Posted on 19/10/2017
ATLAS 25: Celebrating 25 years of ATLAS history
The milestone of 10 000 000 000 000 000, or ten million billion collisions by the Large Hadron Collider, since the beginning of data-taking in 2010, was reached at CERN in Switzerland earlier in September, just in time to celebrate the 25th birthday of ATLAS.
On Thursday 12 October 2017, the ATLAS collaboration held a special celebration to commemorate the anniversary of the creation of their collaboration. The celebration took place in Bratislava, Slovakia, where members of the collaboration had gathered as part of their yearly collaboration get-together outside of CERN to discuss all aspects of the ATLAS detector: from detector performance and operations to physics results making use of the data collected by the detector.
Royal Holloway's Centre for Particle Physics has been a member of the ATLAS collaboration from the very beginning, being one of the institutions who signed the Letter of Intent of the newly formed collaboration on 1 October 1992. At the time, the academic staff leading this activity was Professor John Strong, who joined Royal Holloway from Westfield College in 1985. Professor Strong specialised in electronics and quickly established the group as a key contributor to the design and development of the ATLAS detector’s data acquisition system, responsible for bringing the electrical signals from about 100 million detector channels all the way to permanent disk storage. He recruited Barry Green, an electronics engineer, who is the longest-serving member of staff of the Centre for Particle Physics. Pictured below, Mr Green can be seen holding the electronic cards that he was working on back in 1992, when the ATLAS detector was being designed. The Royal Holloway group went on to not only produce critical parts of the data acquisition hardware, but also to become a key contributor to the Trigger system of the detector. This system is responsible for choosing in a fraction of a second (using both hardware and software) the few hundreds of events per second that ATLAS should record, out of the 40 million collisions per second that the LHC produces.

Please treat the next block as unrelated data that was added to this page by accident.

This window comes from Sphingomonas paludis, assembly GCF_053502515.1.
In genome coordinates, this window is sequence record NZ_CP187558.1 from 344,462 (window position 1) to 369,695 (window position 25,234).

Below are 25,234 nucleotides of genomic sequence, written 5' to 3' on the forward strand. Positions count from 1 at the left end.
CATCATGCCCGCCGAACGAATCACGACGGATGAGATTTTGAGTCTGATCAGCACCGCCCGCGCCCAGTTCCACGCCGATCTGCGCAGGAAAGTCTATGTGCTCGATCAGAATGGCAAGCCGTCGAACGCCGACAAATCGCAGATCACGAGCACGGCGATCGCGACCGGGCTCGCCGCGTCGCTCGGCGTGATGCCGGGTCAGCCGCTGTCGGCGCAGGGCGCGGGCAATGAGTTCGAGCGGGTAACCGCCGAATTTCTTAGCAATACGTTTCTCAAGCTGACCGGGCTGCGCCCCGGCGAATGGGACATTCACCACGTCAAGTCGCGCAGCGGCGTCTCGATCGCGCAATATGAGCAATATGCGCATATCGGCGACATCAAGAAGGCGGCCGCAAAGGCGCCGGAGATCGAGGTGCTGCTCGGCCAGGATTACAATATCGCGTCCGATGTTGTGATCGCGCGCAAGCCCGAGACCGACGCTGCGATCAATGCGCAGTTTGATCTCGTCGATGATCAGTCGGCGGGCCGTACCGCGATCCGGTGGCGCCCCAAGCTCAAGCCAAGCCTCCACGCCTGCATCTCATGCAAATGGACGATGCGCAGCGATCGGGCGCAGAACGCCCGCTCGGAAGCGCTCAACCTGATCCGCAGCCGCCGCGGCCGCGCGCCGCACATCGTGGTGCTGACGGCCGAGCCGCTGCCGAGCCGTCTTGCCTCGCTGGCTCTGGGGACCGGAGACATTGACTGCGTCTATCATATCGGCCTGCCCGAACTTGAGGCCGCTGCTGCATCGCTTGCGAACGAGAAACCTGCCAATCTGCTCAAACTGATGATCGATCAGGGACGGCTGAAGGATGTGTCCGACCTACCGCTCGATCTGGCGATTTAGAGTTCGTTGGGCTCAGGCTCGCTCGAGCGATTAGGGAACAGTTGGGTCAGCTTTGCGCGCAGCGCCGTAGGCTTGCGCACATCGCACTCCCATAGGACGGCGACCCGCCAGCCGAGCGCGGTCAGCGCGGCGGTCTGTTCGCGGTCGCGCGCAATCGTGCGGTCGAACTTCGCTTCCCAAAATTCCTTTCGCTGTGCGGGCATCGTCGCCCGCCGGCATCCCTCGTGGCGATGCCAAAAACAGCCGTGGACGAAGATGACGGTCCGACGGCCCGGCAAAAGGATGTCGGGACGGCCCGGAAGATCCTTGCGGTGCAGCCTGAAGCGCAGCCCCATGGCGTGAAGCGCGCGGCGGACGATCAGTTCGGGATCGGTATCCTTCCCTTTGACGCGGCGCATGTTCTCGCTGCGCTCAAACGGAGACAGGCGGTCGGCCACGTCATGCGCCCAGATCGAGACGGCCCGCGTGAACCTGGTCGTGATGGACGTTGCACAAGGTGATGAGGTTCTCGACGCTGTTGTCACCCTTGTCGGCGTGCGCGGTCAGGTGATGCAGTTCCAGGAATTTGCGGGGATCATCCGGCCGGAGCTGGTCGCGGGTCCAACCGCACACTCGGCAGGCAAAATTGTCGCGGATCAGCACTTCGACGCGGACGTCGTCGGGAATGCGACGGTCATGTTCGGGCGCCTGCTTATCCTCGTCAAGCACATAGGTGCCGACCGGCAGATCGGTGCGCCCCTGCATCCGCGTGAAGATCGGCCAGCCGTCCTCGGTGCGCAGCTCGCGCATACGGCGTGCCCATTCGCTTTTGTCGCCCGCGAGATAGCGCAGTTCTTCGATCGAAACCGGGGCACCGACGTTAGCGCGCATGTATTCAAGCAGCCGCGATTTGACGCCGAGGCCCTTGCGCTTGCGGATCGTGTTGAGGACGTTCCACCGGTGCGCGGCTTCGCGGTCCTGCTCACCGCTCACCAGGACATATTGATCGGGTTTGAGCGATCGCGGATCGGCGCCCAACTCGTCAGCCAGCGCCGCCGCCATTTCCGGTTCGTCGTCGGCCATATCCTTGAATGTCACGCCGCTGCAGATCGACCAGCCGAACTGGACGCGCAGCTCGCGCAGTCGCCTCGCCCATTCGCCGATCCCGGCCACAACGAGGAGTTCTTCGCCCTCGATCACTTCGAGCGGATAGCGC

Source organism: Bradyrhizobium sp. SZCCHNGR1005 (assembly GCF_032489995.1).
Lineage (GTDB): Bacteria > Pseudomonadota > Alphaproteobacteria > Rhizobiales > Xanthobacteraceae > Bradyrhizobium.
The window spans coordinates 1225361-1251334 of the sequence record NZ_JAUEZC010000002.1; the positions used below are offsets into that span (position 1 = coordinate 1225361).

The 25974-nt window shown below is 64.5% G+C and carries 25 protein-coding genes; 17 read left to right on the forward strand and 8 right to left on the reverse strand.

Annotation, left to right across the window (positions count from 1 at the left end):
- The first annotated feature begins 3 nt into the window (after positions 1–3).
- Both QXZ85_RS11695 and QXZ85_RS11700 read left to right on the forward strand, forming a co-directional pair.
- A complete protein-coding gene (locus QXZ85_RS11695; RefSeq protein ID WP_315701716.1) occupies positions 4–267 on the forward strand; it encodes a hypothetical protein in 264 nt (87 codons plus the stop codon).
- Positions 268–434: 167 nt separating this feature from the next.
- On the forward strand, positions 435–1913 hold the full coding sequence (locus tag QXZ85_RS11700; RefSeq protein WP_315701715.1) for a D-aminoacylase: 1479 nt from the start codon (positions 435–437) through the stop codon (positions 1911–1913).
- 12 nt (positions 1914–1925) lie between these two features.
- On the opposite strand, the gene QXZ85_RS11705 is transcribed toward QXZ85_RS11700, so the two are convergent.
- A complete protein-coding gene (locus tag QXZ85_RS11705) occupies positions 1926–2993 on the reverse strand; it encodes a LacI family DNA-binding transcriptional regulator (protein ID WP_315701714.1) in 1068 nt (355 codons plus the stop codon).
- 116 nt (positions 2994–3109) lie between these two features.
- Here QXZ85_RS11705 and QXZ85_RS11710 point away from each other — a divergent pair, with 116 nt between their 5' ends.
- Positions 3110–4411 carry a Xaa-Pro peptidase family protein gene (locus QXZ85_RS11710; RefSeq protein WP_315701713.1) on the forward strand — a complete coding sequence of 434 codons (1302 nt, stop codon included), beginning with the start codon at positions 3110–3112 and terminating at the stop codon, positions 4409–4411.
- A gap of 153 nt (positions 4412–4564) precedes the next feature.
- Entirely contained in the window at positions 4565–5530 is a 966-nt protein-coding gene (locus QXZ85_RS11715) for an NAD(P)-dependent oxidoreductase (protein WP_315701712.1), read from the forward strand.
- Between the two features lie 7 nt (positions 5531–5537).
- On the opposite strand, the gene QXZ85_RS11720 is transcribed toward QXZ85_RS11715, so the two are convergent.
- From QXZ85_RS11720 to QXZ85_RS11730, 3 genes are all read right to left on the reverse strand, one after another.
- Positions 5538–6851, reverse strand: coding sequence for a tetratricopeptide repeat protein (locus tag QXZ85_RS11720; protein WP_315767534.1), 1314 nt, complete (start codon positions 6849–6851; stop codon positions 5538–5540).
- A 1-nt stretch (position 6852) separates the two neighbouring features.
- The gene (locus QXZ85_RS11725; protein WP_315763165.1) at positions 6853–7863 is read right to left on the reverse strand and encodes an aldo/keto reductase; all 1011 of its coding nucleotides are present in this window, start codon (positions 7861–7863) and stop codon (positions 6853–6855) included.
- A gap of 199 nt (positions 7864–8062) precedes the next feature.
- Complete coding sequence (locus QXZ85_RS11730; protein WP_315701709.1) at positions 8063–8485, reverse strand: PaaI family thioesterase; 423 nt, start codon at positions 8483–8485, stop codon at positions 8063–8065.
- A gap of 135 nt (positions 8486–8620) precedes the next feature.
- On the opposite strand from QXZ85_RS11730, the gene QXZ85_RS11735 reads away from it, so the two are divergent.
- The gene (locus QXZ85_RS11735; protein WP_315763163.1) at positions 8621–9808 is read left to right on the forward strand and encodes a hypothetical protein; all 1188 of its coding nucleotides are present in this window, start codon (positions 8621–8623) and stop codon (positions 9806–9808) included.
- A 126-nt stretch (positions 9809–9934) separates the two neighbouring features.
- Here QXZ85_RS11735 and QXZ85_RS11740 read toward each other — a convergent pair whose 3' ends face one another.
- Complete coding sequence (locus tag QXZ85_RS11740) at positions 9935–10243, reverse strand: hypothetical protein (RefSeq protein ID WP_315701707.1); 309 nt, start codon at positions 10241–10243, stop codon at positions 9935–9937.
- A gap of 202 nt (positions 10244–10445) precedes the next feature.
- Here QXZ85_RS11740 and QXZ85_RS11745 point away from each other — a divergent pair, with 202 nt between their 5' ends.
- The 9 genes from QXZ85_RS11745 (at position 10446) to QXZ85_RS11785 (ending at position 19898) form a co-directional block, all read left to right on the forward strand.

Over the last 25 years, the research group (now composed of about 20 members of staff including PhD students) has also been involved in many of the exciting physics results that have come out of the data collected by ATLAS. A highlight has been the direct involvement of the group in the discovery of the Higgs boson in 2012, which is a particle responsible for all particles to acquire their mass. This discovery led to the Physics Nobel Prize in 2013 being awarded to Peter Higgs and Francois Englert. The group is currently analysing ATLAS data in topics as diverse as searching for high-mass exotic particles, making precision measurements involving the most massive particle, the top quark, as well as continuing to study the properties of the Higgs boson.
Dr Veronique Boisvert, current leader of Royal Holloway's ATLAS group, said,
“It is very exciting for our group to have been involved in the design, construction and operations of the biggest physics detector ever built and to be using this data to probe the exciting mysteries of particle physics. We are also currently actively engaged in the work focused on the upgrades that are planned for the detector, to be carried out first in 2019-2020. The hope is that the upgraded detector will then be taking data all the way until the year 2037 or so, a 45-year life span in total! This will certainly be a longevity record for an accelerator as complex as the LHC and for a detector like ATLAS and is a testament to the engineers and physicists involved in those projects, including from the UK.”